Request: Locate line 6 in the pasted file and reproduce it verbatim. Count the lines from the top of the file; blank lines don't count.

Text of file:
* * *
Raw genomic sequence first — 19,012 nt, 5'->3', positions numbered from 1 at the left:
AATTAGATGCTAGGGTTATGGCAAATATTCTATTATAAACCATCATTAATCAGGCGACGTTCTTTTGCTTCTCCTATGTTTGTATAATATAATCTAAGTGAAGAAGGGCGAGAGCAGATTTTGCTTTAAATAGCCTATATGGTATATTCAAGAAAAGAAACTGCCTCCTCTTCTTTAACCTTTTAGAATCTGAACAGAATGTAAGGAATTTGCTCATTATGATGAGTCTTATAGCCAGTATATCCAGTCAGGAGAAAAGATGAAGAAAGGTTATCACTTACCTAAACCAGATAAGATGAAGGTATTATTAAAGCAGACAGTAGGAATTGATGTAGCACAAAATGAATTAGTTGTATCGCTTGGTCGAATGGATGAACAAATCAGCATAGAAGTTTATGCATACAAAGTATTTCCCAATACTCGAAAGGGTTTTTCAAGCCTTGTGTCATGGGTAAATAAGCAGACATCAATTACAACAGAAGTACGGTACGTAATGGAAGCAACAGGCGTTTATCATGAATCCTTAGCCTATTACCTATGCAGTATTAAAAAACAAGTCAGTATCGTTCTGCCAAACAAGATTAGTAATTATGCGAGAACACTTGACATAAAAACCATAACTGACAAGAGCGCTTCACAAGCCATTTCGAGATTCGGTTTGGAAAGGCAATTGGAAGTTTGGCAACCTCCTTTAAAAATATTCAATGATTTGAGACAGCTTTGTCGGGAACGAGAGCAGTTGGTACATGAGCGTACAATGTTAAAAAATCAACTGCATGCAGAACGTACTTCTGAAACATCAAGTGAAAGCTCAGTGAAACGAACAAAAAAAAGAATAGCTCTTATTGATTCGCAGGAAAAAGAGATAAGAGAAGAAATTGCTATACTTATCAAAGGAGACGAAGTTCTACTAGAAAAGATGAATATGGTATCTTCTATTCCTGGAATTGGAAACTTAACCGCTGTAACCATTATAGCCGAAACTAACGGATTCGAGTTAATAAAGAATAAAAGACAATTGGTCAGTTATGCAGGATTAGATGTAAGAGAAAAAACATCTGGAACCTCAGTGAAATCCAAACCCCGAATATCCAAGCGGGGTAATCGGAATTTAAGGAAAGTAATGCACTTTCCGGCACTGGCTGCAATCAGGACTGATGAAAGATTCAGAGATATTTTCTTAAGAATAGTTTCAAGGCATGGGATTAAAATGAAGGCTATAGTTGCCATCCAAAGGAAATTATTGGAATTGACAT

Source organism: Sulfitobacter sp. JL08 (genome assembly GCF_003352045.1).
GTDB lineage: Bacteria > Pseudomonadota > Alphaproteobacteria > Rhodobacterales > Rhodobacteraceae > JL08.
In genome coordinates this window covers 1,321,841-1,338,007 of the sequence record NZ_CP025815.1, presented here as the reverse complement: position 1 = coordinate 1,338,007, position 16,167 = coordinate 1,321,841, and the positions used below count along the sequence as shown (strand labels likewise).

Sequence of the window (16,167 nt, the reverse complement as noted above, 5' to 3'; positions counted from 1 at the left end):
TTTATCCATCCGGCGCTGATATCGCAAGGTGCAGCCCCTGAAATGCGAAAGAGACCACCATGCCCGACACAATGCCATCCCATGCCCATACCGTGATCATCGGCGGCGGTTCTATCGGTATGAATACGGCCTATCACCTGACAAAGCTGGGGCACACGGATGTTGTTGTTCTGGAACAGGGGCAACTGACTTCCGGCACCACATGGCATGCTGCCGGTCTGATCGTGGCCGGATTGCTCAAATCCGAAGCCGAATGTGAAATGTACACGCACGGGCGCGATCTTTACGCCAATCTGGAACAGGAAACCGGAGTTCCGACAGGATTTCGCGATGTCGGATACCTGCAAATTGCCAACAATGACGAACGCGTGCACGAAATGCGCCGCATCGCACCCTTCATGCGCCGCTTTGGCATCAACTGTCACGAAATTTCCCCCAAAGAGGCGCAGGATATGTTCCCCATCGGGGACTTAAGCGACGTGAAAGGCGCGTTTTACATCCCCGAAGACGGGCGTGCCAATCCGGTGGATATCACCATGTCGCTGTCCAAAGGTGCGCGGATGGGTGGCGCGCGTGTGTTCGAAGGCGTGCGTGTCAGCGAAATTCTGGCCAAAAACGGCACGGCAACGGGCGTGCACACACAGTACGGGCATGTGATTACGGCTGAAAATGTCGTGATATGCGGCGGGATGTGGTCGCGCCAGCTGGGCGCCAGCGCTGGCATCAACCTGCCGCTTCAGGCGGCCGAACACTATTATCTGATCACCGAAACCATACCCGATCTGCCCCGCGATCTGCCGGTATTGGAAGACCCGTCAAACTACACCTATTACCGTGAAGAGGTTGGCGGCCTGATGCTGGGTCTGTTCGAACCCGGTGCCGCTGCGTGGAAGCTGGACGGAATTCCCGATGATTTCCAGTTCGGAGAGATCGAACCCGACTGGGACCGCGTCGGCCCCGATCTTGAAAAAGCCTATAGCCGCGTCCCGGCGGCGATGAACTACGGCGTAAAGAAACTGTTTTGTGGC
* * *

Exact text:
Sequence of the window (16,167 nt, the reverse complement as noted above, 5' to 3'; positions counted from 1 at the left end):